Case study: Co-designing training
Group of patients co-designs a Quality Improvement training module
Most of the teams on our Quality Improvement training include patients, carers or other members of the public, and some of these participants suggested that a ‘patient-focussed’ training module would be helpful.
At the heart of this training module was the goal of providing future Quality Improvement (QI) participants with an understanding of Solent NHS Trust, the Academy, the work we do, how we use QI and an introduction to the processes involved in QI. Working with our QI team, a group of participants co-designed and delivered a 'Patient QI training programme.'
“It’s exciting, I’ve enjoyed every minute. I’ve learnt new things, I feel very supported and part of the team.… I’d really like to see more patients getting involved.” - Paula, Mum
The team of co-designers
The QI participant co-designers are a mix of patients and carers from Solent NHS Trust, as well as young people from Southampton Children’s Hospital. The Solent representatives had all been part of a QI team before...
> Paula is a mum of three and two of her boys have Autism. She has previously helped redesign the referral pathway.
> Roger used his experience of caring for his elderly parents whilst living with a long term condition.
> Alice is a young adult who has been a patient and now volunteers on our neurological rehabilitation ward.
> Kaira and Izzy are part of the Youth Board at Southampton Children’s Hospital and have driven change in ward environments, including meals and feedback mechanisms for children in hospital.
Each member of the team brought with them a wealth of personal experience that was vital in helping to shape the training module, and make sure the improvement training worked for service users and the community.
"I’ve come along to give a patient side of things…Not the main reason [to be involved] but the snacks are amazing and you get treated like a queen…. For people in hospital, it’s nice to know that how it is now, you are going to change that hopefully and make it better." - Alice, patient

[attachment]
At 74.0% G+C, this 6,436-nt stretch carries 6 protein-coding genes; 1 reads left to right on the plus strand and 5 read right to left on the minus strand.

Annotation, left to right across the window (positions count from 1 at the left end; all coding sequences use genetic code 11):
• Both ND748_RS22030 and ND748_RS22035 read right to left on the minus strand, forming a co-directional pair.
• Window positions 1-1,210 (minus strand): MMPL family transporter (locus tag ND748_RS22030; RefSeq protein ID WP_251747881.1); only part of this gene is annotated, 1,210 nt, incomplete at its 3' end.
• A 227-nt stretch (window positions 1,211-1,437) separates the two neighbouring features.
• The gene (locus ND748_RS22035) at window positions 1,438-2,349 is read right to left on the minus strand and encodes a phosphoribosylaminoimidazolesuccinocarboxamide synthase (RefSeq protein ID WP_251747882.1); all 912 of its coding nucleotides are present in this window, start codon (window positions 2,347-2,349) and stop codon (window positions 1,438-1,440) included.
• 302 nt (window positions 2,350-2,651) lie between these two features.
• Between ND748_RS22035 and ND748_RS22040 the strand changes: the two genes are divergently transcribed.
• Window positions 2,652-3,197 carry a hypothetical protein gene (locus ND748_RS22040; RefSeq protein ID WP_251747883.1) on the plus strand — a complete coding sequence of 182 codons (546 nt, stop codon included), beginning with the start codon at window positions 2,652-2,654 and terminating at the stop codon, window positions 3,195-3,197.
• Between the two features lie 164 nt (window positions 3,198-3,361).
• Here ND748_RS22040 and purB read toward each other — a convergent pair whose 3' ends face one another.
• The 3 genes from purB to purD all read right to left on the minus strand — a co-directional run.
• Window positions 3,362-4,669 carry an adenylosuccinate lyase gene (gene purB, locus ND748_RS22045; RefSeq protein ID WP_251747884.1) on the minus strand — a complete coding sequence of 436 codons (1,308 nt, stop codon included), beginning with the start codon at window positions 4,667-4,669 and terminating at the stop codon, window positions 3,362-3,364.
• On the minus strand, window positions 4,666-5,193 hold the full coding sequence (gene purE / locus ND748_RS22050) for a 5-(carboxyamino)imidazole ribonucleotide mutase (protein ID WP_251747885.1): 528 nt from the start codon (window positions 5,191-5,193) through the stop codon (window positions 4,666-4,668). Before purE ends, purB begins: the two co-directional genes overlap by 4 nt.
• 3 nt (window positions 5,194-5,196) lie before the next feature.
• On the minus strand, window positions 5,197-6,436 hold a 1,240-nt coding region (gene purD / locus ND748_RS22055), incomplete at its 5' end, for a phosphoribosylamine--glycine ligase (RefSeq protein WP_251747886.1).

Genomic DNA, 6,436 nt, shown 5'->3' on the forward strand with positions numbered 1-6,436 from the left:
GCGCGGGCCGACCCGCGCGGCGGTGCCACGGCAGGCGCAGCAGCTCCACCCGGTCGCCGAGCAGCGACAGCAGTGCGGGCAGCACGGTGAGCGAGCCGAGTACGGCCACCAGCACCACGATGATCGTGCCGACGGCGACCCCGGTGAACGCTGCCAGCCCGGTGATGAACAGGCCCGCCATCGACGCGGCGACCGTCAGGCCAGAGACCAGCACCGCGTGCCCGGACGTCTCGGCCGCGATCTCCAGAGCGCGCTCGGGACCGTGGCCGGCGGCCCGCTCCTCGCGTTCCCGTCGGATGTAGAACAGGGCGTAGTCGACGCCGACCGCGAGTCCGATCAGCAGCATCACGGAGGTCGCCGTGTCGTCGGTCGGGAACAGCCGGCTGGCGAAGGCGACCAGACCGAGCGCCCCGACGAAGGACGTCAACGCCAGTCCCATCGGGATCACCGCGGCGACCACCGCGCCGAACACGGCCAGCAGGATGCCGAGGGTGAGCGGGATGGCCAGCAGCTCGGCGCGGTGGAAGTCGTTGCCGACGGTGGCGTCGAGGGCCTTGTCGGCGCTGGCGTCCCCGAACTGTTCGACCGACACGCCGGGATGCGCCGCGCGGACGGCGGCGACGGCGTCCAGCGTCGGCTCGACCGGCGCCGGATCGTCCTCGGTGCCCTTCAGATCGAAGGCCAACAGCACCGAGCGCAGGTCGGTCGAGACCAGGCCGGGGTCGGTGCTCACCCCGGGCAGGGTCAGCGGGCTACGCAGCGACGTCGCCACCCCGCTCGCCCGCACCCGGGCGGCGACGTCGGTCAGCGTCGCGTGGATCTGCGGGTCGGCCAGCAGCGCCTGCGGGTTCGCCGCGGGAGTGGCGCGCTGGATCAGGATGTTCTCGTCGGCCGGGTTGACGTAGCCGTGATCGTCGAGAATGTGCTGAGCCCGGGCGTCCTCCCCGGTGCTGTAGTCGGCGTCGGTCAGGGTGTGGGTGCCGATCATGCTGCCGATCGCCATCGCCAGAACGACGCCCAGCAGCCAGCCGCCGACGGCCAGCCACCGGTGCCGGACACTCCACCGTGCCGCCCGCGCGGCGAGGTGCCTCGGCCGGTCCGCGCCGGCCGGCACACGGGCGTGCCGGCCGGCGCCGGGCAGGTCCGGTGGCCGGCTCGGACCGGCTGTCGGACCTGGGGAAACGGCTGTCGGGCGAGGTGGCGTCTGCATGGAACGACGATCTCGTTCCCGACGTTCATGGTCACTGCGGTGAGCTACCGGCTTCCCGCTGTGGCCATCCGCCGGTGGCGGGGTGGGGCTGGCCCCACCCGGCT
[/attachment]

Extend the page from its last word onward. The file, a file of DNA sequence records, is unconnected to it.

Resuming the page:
The co-design process
The process of designing the training module took place over four morning sessions, and the result is a suite of patient-focussed QI materials, including: posters, short films, personal stories, a welcome video and some interactive activities. These can be found on the Improvement Training webpage.
The package of training materials to engage patients and others in improvement includes:
- a slidedeck (to be used online or face to face that other organisations can adapt for their own brand/ logo),
- a series of patient stories, both in written case study form and video format,
- a personal welcome and thank you video, including the reasons they’ve been involved,
- interactive materials, including a large floor map with pins to show which services participants use and where they live,
- two short animated films, one providing an introduction to QI and the programme at Solent, and another providing an over of QI and the Method for Improvement. There were created in partnership with our Creative Communications Manager, Talia,
- and a dedicated way of getting feedback and encouraging suggestions or questions. A hatred of a feedback forms was declared (to quote, “the heart-sink end to any NHS day”), and instead the decision was made to encourage the use of a live feedback, commenting and question platform such as Sli-do.
Beyond the co-design project
The story continues – those who have worked on the design project will now be part of the delivery of the training sessions. Paula, Roger and Alice are just about to start our QI Leader programme, learning with our clinical staff. All of those involved have decided that they would like to continue in some sort of peer training and/or support role.
And then there's what we've learnt along the way...
1. If you want patients to tell stories and help with delivery, you need to spend a lot of time building confidence and trust.
2. Service users are brilliant at thinking of ways to engage different groups and utilise different technologies.
3. Our co-designers had a lot fun
4. The participants may not have represented every service user group ,but they represented a wide range of people; we hope this will create a "ripple effect" and lead to getting others involved, as a result of the stories our participants brought to the project.
5. They taught us never to hold an event without good quality snacks!
“It’s done in a friendly, caring environment and it’s a good opportunity to have fun and learn about what’s going on and have your say. If you take part in this you will find it fulfilling because you can see the benefits of your work and your ideas.” - Roger, carer and patient